Dean Bobbitt Appoints Xiaogang Peng Inaugural Holder of Scharlau Professorship
FAYETTEVILLE, Ark. — Xiaogang Peng, whose innovative research in nanomaterials has led to $2.5 million in grants as well as the founding of a company in Fayetteville, is the newly appointed Scharlau Professor of Chemistry and Biochemistry in Fulbright College.
The professorship was made possible through $500,000 of a $1 million planned gift from Charles Scharlau, former chairman, president and CEO of Southwestern Energy Co., and his wife, Clydene. The Scharlau Professorship will be matched by $500,000 from the Matching Gift Program, established through the Walton Family Charitable Support Foundation’s $300 million gift to the University of Arkansas.
“Dr. Peng is a model of the integrated scholar. His research allows him to bring the excitement of the latest discoveries in his field into the classroom. After a mere six years here, he has already developed research programs that have won national and international acclaim,” said Dean Bobbitt. “His success led to NN-Labs, a company that contributes to our state economy by hiring Arkansans to produce cutting-edge nanocrystals. No one is more deserving of this honor, and I am grateful to the Scharlaus for providing us the means to recognize superior faculty.”
After earning his doctorate in 1992 from Jilin University in China, Peng served as a postdoctoral fellow at the University of California-Berkeley before being appointed assistant professor at the U of A in 1999. To date, he has published 68 articles in the top chemistry and physics journals, primarily on nanomaterials. The articles published during his last four years at the U of A have been cited by his peers 1,000 times.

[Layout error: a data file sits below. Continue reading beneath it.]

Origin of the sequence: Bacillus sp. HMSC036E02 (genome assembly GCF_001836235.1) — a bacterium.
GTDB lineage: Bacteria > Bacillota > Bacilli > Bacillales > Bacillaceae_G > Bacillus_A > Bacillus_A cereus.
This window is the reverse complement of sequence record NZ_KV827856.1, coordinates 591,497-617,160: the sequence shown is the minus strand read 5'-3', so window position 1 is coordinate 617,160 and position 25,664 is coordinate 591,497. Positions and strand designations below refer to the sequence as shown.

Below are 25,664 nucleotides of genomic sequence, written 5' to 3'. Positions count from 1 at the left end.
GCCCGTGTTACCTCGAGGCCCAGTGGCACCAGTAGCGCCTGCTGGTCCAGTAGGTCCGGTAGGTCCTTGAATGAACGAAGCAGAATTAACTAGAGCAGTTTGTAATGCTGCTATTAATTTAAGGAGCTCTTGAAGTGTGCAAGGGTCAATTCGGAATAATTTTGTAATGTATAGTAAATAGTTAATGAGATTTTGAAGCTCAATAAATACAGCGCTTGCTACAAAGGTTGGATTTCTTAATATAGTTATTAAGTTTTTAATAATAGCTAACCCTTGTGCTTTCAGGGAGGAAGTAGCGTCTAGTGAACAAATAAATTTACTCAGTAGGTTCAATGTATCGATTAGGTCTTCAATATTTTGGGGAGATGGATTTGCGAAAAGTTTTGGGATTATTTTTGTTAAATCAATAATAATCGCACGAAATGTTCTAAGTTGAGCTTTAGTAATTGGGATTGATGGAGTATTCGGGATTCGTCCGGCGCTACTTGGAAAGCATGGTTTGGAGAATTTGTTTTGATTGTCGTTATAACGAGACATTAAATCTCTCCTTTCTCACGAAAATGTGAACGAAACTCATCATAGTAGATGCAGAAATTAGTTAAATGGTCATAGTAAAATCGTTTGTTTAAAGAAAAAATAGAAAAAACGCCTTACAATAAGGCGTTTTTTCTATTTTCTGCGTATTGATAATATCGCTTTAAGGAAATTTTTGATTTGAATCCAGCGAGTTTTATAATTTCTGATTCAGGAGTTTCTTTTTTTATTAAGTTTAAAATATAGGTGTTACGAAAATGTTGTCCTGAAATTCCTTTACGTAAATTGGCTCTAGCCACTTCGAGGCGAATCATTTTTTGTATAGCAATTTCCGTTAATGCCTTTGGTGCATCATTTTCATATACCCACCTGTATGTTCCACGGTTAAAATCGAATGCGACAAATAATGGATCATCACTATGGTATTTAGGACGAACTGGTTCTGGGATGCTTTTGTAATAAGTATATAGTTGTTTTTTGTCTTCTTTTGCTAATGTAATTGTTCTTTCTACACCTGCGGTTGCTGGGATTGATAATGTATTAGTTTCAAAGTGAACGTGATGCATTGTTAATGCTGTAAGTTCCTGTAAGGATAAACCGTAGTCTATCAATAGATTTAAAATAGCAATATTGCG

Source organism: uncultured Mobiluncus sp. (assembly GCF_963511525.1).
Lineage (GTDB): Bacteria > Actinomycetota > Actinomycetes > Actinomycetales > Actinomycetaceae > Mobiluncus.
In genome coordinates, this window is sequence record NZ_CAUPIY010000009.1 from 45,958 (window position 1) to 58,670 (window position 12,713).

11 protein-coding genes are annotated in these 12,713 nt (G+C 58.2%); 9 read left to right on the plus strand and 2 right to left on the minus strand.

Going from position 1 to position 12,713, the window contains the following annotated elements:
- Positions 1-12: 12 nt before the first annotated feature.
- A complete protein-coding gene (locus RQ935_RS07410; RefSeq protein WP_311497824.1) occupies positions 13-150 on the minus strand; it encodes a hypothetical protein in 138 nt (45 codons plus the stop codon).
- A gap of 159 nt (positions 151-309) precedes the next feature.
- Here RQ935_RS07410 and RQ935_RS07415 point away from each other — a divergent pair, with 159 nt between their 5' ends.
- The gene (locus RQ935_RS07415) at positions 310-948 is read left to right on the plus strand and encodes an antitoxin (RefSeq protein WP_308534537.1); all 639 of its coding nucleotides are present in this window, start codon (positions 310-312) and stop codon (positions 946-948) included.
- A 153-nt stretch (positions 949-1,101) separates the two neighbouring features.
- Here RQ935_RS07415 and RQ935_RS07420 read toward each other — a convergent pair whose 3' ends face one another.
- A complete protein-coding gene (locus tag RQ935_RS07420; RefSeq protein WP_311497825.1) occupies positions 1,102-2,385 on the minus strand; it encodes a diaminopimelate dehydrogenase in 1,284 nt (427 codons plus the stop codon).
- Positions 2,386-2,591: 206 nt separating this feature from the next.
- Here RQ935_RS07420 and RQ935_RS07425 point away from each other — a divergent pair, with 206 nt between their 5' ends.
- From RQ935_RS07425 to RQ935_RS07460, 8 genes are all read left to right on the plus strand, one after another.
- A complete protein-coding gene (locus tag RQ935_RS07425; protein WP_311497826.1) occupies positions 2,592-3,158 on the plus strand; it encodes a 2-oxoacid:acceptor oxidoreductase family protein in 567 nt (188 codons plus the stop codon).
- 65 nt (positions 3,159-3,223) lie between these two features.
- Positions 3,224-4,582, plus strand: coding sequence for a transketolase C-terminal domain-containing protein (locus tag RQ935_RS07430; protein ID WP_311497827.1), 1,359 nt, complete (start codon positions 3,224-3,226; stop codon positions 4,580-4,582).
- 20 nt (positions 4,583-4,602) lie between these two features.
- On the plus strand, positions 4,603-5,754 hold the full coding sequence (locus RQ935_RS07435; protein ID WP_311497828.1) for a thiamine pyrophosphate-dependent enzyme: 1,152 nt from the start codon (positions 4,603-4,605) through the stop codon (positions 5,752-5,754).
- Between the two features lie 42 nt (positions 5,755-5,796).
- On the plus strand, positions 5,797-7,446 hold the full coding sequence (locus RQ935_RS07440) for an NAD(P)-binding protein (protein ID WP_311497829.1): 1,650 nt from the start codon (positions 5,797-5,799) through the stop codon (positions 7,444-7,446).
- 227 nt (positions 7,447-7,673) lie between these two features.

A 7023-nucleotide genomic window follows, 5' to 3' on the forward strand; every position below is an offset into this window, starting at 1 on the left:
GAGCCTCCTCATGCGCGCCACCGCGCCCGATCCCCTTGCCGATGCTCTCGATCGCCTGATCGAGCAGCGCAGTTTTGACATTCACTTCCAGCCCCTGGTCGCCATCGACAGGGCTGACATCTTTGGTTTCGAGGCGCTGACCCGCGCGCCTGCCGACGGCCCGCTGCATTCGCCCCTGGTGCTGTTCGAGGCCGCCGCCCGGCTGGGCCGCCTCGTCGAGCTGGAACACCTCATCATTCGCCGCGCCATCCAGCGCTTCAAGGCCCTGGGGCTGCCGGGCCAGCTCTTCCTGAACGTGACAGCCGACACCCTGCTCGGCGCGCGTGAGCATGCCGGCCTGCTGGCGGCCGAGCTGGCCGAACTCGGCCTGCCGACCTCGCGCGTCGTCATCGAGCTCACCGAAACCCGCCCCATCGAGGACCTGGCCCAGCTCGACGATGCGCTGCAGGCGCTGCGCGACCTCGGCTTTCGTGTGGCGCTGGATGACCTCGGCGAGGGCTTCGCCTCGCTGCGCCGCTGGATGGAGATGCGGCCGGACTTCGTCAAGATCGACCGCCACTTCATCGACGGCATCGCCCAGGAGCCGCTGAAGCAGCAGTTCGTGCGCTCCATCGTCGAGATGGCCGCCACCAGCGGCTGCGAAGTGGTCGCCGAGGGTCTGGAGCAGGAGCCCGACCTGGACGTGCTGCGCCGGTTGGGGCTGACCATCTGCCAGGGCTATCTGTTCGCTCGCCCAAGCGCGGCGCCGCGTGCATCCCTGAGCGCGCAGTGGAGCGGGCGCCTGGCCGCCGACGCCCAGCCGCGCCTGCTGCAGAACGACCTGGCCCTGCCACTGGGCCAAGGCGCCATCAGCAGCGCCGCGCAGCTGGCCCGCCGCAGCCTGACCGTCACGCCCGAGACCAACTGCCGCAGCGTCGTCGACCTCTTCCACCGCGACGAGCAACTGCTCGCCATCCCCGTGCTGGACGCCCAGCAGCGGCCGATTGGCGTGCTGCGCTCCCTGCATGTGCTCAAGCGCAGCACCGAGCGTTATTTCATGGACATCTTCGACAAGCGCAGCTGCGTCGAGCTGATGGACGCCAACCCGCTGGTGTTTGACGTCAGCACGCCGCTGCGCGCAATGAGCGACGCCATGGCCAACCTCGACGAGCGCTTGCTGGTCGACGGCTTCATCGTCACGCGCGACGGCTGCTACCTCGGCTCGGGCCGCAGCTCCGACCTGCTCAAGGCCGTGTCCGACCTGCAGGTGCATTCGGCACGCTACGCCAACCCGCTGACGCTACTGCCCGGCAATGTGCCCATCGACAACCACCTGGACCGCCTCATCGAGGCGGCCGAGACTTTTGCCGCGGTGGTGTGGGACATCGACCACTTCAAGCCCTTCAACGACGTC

His research programs have led to seven patents as well as a new generation of semiconductor nanocrystals that are environmentally safe and can be used to store energy, create more effective medications, and produce high-performance solar cells.
Through NN-Labs, Peng and his colleagues are able to provide customers with a wide range of high quality, inexpensive nanocrystals.
“Great technologies are those that serve society best,” said Peng. “After my group invented greener approaches for synthesizing nanocrystals in 2001, many scientists from universities and industry asked for samples. The demand suggested that there were business opportunities in this area.”
NN-Labs has won nine Small Business Innovation Research grants worth nearly $2.7 million, from the National Institutes of Health, Department of Defense and the National Science Foundation. By 2015, the National Science Foundation predicts that a trillion dollars worth of commercial products will be generated through nanotechnology.
“Dr. Peng is considered by many of his colleagues to be one of today’s leading scientists in nanochemistry,” said Bill Durham, chair of the department of chemistry and biochemistry. “He is a remarkable scientist and an internationally recognized leader in the development of safe, efficient synthetic methods for preparing nanocrystals. The record he has established has far exceeded all of our expectations.”
Donald Bobbitt, dean, J. William Fulbright College of Arts and Sciences, (479) 575-4804, email@example.com
Xiaogang Peng, Scharlau Professor of Chemistry and Biochemistry, (479) 575-4612, firstname.lastname@example.org
Bill Durham, chair, department of chemistry and biochemistry, (479) 575-7945, email@example.com
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